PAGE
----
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The Badminton World Federation must think of ways to make badminton a global sport. - NSTP/File pic
The Badminton World Federation must think of ways to make badminton a global sport. - NSTP/File pic

LETTERS The recent announcement by the Badminton World Federation (BWF) that synthetic shuttles would be used in badminton tournaments starting next year is welcome news.

Badminton has long been hampered by the high price of goose feather-based shuttles. Despite efforts decades ago to create synthetic shuttles, they did not meet the standard and were confined to training children.

Now with the advent of new technology, synthetic shuttles can be mass-produced, making them affordable. The synthetic shuttle will enable badminton to become more popular and encourage more nations to take up the sport.

At present, badminton is dominated by Malaysia, China, Denmark, Indonesia, South Korea, Japan, India, Thailand, Taiwan and Britain, and a few other countries at a lower level.

Even the International Olympic Council has warned BWF that badminton has to be more competitive if it were to continue as a medal sport in the Olympics with more countries playing. It should not be confined to an elite few that continue to win Thomas, Uber and Sudirman Cups, as well as the All England tournament.

The victory of Denmark and Japan in the Thomas Cup competitions and the astonishing feats of P.V. Sindhu and Carolina Marin of Spain augur well for badminton.

The synthetic shuttle is a major innovation to help BWF spread the sport to new countries.

Additionally, BWF can consider other ways to make badminton a global sport.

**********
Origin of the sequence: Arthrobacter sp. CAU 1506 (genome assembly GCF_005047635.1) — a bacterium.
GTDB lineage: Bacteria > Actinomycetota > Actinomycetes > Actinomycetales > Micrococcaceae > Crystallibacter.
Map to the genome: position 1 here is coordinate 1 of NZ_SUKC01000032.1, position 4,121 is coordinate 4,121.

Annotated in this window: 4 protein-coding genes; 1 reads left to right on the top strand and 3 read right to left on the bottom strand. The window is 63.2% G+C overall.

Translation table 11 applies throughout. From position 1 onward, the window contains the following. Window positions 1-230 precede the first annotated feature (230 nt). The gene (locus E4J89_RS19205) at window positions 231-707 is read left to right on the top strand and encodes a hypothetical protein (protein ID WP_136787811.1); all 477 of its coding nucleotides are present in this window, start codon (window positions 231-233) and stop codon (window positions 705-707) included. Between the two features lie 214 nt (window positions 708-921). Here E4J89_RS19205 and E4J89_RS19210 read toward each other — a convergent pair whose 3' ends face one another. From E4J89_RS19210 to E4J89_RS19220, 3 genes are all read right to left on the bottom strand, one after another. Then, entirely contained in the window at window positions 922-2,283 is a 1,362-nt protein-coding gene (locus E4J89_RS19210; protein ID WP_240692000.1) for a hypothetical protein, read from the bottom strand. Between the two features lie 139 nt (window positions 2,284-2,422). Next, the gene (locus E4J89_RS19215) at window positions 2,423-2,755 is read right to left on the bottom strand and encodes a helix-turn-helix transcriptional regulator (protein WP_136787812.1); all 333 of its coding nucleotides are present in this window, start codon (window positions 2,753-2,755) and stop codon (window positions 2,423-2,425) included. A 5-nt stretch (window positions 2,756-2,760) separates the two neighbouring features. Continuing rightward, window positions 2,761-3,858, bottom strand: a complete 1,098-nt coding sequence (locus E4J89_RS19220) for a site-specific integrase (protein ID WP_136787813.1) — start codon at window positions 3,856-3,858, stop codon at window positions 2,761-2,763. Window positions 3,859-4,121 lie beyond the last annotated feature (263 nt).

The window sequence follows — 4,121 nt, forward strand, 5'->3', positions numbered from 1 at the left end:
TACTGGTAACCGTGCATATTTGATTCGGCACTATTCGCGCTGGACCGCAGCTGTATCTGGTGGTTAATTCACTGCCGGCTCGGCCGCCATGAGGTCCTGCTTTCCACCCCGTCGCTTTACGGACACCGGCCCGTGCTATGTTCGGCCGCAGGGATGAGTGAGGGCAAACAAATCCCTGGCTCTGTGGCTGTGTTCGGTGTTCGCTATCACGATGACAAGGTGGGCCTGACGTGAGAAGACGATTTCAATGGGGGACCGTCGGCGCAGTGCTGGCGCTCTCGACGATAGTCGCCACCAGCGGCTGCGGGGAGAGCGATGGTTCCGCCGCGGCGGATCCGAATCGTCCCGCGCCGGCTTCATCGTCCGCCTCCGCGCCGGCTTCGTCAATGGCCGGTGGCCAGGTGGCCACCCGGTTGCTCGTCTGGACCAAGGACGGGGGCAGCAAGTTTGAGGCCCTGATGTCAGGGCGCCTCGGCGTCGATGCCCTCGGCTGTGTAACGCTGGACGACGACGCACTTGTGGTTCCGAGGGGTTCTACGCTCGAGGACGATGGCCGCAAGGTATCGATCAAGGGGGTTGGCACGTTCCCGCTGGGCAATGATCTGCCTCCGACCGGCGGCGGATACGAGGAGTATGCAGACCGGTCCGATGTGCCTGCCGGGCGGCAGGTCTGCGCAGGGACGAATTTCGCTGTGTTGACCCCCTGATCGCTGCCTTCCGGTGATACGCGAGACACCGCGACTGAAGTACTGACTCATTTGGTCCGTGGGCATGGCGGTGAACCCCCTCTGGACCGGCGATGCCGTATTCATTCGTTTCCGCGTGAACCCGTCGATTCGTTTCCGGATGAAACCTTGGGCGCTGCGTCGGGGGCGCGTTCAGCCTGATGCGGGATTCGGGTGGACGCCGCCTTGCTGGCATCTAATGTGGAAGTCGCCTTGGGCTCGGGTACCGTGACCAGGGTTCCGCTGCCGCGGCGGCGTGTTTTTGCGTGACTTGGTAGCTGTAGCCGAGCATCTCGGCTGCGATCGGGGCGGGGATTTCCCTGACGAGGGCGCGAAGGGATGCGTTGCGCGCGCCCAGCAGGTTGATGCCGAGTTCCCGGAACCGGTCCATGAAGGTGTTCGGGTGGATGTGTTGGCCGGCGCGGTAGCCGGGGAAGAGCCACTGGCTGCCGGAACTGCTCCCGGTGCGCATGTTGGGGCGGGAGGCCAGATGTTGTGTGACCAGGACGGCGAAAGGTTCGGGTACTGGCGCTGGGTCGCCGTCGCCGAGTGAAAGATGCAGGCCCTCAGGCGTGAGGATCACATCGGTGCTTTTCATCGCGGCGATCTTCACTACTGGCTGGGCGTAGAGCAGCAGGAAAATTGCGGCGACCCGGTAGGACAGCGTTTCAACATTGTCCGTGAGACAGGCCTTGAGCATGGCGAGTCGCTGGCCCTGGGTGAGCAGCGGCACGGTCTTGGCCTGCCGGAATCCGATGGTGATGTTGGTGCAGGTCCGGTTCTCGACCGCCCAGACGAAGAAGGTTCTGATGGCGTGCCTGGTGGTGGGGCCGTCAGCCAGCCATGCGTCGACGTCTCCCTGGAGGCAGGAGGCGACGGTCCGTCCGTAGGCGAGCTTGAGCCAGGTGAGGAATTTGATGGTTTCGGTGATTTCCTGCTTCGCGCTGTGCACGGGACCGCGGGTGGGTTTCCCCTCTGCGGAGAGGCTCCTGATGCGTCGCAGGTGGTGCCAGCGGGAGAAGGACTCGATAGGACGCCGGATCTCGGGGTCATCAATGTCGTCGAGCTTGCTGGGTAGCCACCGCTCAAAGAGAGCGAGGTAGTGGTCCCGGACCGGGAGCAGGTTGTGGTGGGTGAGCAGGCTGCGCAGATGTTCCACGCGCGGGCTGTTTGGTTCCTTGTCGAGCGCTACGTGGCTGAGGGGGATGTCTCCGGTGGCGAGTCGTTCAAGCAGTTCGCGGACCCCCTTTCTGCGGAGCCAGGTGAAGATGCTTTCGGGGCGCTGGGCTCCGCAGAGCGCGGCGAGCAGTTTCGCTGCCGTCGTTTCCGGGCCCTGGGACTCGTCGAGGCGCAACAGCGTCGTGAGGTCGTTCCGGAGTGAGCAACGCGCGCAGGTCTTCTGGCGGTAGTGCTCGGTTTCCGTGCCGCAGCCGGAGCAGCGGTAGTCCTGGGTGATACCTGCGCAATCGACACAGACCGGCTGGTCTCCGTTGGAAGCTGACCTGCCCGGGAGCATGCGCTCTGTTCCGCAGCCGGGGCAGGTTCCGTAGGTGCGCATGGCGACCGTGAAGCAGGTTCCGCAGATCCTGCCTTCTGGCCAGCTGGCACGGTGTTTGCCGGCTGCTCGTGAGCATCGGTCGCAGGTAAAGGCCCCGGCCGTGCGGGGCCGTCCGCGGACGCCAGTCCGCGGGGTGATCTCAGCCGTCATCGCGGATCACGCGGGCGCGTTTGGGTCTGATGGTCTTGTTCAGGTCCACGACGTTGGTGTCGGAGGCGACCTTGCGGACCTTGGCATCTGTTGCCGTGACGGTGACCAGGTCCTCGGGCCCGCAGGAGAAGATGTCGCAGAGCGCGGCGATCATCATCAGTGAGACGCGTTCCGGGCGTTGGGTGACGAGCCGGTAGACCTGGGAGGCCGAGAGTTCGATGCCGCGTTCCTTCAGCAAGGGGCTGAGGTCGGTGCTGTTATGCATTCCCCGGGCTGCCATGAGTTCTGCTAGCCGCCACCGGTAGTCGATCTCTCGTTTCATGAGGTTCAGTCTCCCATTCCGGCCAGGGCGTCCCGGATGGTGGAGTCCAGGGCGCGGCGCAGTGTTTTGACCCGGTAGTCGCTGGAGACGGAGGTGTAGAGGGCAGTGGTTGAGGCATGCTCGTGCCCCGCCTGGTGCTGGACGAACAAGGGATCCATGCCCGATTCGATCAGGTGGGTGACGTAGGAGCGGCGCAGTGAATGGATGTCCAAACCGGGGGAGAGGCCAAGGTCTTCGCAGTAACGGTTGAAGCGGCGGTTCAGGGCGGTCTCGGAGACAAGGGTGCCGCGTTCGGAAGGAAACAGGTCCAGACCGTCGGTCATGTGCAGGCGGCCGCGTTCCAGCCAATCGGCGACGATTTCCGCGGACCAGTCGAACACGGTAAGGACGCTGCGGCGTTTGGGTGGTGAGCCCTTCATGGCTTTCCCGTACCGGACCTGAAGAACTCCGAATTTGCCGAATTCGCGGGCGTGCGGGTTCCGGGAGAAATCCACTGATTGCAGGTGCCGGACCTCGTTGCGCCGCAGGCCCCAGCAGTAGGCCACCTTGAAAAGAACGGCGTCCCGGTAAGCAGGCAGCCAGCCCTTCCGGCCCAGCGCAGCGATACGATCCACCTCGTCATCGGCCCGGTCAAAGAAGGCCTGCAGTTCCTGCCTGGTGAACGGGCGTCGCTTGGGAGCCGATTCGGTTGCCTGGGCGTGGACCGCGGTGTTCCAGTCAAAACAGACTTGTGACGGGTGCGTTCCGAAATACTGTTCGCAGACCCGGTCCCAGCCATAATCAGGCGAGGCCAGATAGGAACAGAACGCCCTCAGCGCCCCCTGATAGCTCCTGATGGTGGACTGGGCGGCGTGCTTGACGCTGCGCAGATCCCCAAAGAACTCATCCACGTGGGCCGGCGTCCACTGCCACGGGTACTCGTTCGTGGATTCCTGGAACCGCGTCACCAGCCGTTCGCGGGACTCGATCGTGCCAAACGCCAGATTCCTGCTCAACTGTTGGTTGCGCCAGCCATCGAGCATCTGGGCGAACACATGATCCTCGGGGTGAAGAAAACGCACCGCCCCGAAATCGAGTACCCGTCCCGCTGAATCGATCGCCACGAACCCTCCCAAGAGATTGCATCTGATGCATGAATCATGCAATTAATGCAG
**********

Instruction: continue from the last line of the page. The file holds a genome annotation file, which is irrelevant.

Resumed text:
Promote badminton in highly populated cities, where there is a lack of space for outdoor sports or recreation.

BWF can request badminton powers to hold friendly matches with other nations to popularise and assess standards, just like in football.

There is a need for an international badminton academy to increase the standard in non-badminton-playing countries.

Selecting players worldwide and providing excellent training will raise the standard.

Many countries do not have the resources to provide quality training and coaching. There could be a Dave Freeman (United States world champion in the 1940s and 1950s) or a Carolina Marin (present women’s world champion from Spain) waiting to be discovered.

Any country can produce world beaters. BWF needs to help out in this aspect.

Give more prominence to women’s badminton and the Uber Cup, which is over-shadowed by the Thomas Cup.

The Uber Cup need not be played concurrently with the Thomas Cup, but can be held a month before or after.

BWF needs to find sponsors to allow the Thomas and Uber Cup matches to be viewed free and not only from cable television as it restricts the volume of spectators.

It needs to ask major TV channels such as CNN, Al Jazeera and BBC to publicise the results of major badminton tournaments. Now, none of the major TV channel has news about sports such as badminton or squash. This has to change.

The scoring system, too, can be changed to enable badminton to be more entertaining and competitive such as restricting the match to two sets (total 42 points) and allowing the player who scores the most points to win.

This will ensure that the players do not go for the rubber set, which prolongs the match.

This could find favour with sponsors and make the sport more interesting. Players will fight for every point and this could result in long rallies that mesmerise the spectators.



The views expressed in this article are the author’s own and do not necessarily reflect those of the New Straits Times

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